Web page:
AAS 207th Meeting, 8-12 January 2006
Session 186 Eclipsing Binaries
Poster, Thursday, 9:20am-4:00pm, January 12, 2006, Exhibit Hall

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[186.06] Photometric Observations of the low mass Eclipsing Binaries GU Boo and TrES-Her0-07621 from Mount Laguna Observatory

P. A. Rosenfield, L. Huk, D. Garcia, C. Downum, P. B. Etzel, J. A. Orosz (San Diego State)

Low mass double-lined eclipsing binaries are of general interest because precise masses and radii can be derived for the component stars, and these data can in turn be used to test evolutionary models on the lower main sequence. The low mass double-lined eclipsing binaries GU Boo and TrES-Her0-07621 were observed in several bandpasses from the Mount Laguna Observatory (MLO) 2005 May - June with the goal of obtaining precise light curves that can be used to derive accurate radii.

Lopez-Morales & Ribas (2005) present light curves of GU Boo covering both eclipses and radial velocity curves for each component and derive component masses and radii accurate to 1.3% and 2.3%, respectively. Their light curves were not symmetric about the primary eclipse, and Lopez-Morales & Ribas modelled the asymmetry using two dark spots on the primary. Our light curves of GU Boo from MLO show only a slight asymmetry, which indicates the spotted region is much smaller. The radii we derive for the component stars are consistent with the measurements of Lopez-Morales & Ribas, showing that the presence of large star spots did not lead to any systematic errors in the derived radii.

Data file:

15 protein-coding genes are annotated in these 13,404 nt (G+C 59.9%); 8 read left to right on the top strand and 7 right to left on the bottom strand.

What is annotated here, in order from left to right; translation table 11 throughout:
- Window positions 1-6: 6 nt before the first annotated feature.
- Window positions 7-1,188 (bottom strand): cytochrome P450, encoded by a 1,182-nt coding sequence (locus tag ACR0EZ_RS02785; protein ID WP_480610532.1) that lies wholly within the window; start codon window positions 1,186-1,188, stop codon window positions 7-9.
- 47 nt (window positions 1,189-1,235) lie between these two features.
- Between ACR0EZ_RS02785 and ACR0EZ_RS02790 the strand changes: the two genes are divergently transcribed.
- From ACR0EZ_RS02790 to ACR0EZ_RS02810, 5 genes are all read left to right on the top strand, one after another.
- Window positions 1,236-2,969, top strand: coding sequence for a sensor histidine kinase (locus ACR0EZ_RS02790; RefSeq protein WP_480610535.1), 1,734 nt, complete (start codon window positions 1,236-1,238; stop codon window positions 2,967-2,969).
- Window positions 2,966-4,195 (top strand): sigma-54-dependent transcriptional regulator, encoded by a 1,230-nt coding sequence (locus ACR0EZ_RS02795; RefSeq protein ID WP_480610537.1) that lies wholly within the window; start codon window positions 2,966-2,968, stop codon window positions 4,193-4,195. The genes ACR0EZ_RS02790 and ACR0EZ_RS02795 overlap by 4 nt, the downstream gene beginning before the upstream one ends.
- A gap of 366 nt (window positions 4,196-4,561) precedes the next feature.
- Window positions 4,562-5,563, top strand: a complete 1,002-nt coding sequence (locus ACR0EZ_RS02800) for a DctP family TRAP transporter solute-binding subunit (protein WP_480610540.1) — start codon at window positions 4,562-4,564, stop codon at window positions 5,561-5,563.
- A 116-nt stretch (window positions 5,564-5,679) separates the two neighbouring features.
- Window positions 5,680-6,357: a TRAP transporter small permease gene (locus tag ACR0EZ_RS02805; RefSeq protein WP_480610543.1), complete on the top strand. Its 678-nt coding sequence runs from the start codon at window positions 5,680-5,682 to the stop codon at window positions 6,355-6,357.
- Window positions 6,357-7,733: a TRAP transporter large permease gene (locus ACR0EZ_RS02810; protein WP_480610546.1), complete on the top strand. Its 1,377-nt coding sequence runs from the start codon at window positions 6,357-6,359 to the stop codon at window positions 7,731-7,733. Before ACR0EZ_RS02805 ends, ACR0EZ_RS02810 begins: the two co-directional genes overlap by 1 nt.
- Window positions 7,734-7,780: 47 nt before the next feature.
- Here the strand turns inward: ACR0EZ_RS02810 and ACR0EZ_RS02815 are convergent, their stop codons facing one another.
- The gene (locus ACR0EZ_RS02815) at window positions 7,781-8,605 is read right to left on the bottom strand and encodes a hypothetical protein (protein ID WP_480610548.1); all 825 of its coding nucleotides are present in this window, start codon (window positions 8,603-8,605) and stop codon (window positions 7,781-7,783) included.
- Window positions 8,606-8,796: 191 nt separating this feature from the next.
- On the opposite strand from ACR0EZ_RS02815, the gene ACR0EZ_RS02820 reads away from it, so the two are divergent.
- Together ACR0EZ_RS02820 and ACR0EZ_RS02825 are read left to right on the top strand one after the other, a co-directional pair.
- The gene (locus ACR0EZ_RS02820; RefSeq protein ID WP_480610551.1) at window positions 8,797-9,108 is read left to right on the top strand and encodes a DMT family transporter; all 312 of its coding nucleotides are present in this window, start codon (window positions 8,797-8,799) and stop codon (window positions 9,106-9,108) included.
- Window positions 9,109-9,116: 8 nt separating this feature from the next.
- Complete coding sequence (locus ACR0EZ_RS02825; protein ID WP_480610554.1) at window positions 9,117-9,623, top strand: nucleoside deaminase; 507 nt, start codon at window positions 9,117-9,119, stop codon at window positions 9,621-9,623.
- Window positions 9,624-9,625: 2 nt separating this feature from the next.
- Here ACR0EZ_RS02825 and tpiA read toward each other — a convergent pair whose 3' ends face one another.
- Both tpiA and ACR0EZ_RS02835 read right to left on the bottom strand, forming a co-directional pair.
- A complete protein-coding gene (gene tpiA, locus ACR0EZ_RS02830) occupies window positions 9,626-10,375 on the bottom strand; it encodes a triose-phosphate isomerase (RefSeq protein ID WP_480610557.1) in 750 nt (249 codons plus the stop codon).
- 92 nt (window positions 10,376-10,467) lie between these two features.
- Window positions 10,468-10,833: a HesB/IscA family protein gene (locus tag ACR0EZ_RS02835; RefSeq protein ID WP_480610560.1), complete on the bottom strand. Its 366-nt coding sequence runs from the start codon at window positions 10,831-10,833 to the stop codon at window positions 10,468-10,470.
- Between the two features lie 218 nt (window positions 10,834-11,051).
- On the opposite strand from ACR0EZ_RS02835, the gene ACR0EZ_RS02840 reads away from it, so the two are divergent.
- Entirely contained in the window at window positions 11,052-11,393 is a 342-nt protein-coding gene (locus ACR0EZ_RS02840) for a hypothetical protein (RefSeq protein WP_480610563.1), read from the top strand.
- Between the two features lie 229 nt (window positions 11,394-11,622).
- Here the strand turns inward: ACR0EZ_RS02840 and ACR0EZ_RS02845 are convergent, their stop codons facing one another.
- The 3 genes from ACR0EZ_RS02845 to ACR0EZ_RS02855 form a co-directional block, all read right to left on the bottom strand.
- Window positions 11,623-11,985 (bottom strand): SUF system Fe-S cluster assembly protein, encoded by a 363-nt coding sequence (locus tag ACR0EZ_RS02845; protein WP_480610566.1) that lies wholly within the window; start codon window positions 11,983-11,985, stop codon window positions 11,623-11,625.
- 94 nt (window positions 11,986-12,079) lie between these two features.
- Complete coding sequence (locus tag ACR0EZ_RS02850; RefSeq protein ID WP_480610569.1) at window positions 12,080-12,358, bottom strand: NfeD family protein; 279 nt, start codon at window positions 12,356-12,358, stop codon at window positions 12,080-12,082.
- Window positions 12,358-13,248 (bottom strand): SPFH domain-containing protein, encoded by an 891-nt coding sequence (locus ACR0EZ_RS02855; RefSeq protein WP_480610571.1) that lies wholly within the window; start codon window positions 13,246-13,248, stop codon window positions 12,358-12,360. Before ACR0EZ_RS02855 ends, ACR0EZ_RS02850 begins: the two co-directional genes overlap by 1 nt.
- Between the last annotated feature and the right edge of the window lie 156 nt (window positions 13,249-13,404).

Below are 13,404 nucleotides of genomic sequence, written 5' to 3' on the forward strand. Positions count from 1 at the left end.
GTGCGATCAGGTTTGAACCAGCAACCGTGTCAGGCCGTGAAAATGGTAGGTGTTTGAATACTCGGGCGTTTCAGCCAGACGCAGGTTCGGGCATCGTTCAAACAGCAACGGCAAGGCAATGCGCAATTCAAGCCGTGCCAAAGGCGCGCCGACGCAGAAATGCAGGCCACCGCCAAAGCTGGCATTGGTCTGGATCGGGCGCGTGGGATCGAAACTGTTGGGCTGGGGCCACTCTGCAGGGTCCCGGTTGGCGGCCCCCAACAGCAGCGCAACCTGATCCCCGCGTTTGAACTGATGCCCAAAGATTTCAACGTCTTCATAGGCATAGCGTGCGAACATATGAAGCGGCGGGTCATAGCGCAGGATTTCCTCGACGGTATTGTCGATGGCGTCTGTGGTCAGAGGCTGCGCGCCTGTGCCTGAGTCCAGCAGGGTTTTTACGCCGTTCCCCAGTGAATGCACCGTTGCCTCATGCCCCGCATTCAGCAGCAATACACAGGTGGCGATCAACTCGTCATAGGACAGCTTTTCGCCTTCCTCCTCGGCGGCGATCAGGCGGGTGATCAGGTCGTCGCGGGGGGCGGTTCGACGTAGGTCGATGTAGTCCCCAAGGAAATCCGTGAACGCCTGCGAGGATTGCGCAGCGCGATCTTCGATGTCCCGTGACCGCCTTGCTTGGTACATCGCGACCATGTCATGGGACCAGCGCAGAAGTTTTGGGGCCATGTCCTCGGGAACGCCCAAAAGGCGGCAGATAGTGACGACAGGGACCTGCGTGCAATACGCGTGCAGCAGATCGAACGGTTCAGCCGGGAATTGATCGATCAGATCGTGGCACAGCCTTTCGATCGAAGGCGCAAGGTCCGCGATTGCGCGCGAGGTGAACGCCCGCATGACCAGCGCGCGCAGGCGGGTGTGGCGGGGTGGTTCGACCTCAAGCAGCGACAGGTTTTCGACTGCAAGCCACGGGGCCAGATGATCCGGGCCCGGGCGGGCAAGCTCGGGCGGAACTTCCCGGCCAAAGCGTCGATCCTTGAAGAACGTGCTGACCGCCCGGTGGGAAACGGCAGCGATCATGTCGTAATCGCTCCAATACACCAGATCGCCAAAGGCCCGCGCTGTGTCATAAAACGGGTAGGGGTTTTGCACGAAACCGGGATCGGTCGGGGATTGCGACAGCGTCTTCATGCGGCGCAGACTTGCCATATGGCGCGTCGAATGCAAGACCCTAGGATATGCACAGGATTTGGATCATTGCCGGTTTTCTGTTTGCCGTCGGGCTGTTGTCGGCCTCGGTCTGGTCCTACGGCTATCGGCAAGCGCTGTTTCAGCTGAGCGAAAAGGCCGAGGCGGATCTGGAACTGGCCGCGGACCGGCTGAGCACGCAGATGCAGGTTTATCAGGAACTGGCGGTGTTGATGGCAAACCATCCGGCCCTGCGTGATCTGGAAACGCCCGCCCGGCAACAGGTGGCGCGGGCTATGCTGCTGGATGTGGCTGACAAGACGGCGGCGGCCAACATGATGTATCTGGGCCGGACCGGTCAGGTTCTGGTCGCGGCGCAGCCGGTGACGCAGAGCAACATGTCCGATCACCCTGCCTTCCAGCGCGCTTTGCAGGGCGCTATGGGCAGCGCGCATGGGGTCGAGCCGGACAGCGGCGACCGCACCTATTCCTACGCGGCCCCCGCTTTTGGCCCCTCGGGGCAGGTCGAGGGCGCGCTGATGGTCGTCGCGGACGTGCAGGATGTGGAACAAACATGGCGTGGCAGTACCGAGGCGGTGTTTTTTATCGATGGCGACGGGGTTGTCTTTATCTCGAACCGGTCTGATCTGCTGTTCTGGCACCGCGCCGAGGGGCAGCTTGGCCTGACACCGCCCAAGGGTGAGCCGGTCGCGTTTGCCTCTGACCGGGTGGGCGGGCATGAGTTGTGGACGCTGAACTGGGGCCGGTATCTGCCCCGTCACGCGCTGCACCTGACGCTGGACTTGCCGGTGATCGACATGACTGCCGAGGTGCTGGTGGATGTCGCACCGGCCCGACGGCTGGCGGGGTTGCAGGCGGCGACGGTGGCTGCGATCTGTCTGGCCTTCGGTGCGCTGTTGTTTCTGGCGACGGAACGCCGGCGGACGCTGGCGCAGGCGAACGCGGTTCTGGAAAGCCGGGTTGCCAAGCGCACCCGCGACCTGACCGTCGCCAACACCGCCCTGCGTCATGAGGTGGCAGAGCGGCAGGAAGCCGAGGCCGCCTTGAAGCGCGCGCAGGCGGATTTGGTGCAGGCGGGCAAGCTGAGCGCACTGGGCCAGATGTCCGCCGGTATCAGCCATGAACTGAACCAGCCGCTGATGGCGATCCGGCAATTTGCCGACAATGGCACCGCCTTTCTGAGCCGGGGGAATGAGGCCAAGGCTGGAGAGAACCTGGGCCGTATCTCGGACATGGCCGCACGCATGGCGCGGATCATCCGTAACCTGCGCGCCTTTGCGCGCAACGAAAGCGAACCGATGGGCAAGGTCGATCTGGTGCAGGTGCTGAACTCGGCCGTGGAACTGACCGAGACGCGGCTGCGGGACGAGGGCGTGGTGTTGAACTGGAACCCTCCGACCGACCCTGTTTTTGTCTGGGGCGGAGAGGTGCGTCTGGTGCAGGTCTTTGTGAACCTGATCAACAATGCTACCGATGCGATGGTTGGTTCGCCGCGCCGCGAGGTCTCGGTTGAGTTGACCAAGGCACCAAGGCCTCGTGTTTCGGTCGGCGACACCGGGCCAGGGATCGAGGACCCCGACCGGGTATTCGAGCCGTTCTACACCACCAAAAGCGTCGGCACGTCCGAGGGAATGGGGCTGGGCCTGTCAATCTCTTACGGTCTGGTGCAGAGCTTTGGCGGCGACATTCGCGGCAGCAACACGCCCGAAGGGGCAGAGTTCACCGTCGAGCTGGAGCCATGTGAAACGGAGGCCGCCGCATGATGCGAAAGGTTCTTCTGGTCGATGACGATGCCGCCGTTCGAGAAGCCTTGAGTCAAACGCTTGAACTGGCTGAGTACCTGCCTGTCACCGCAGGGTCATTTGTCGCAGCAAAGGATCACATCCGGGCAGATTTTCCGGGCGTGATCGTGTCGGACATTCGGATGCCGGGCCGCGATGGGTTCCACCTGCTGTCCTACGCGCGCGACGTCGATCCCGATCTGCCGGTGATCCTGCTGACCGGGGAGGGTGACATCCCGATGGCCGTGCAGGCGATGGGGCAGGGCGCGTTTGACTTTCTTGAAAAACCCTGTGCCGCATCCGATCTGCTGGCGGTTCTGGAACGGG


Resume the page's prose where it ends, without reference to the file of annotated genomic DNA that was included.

TrES-Her0-07621 was discovered by the Trans-Atlantic Exoplanet Survey (TrES, e.g.\ Alonso et al.\ 2004). Creevey et al.\ (2005) obtained radial velocity curves for both components and derive component masses and radii accurate to 0.6% and 13%, respectively. The radii are poorly constrained since the light curve presented in Creevey et al.\ is somewhat noisy. Our light curves from MLO have a high signal-to-noise ratio, but unfortunately only cover the secondary eclipse. We see evidence of a sinusoidal variation in the out-of-eclipse phases (also noted by Creevey et al.). More observations will be needed to cover the primary eclipse and to establish the nature of the out-of-eclipse variation.

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